As gas prices reach a record high of 129.9 cents per litre in Winnipeg, a local transportation expert says the time has come to reinvent the city's outdated transit system.
Winnipeg Transit says ridership is on the rise — but most Winnipeggers don't and won't take the bus because transportation trends have changed, says Barry Prentice, an analyst at the University of Manitoba.
"The No. 1 problem is something everybody knows, and that is: in general, the bus doesn't go where you want to go when you want to go," he said.
Winnipeg Transit rides per year
Most transit users in the past simply used the bus to travel to and from the city's downtown, Prentice said. But today, people need to travel from the suburbs all over the city, which can involve long trips and long waits using the city's current transit system — and would-be bus riders aren't buying it, he said.
"We have to provide a service that meets the need and try to keep people from buying that second car or get them to sell that second car. We'd have a huge impact on the city if we did that."
Prentice envisions what he calls a "hub-and-spoke" transit system, which would include the usual city buses on major routes, as well as mini-buses or shuttle services picking up suburbanites at their homes — possibly when summoned by the rider — and ferrying them to transfer stations.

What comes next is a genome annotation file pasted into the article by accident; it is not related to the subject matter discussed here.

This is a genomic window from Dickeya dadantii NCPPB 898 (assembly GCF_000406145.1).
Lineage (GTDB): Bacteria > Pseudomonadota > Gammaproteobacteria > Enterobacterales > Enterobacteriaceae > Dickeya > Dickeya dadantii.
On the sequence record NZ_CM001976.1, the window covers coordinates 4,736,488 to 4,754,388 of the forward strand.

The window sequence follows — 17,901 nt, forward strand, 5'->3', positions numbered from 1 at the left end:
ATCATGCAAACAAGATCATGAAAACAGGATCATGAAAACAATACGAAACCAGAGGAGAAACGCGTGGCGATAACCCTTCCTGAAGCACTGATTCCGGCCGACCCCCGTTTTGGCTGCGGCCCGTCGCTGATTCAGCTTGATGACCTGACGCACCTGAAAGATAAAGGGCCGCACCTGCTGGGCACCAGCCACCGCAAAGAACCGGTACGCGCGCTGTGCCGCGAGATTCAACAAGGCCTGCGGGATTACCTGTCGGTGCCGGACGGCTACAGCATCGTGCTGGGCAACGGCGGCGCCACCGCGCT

"People who live in the suburbs, they'd pay something more for the feeder service, but they would get good service," he said. "They'd be picked up at their home, taken to a comfortable station and zipped off to where they want to go."
Such a system would be much more customer-service oriented, he told CBC News, and would cause ridership to soar — if the political will exists to make it happen.
"The reality is that the technology to do something different exists, and the market demand to do something different exists," he said. "The pressure for us, on the public purse …is there."
Mix of public funding, private sector
The hub-and-spoke system would cost much more than current transit systems, but even without changes, the cost of the current system will rise with the price of gas, Prentice said.
He imagines a system funded through a mix of public funding — for the major bus routes — and private-sector companies running the smaller routes.
Taxpayer subsidies for Winnipeg's current transit system total about $50 million a year, he pointed out, and it's a system many people refuse to use.
"Every time a passenger gets on a bus and puts a loonie in the fare box, there's a …taxpayer right behind them putting a loonie in the fare box," he said.
"Half of the revenues to run the bus system come from the taxpayer, and that's a very large burden for the city the size of Winnipeg."
Prentice will present a paper on the system at a transportation conference in Fredericton in May.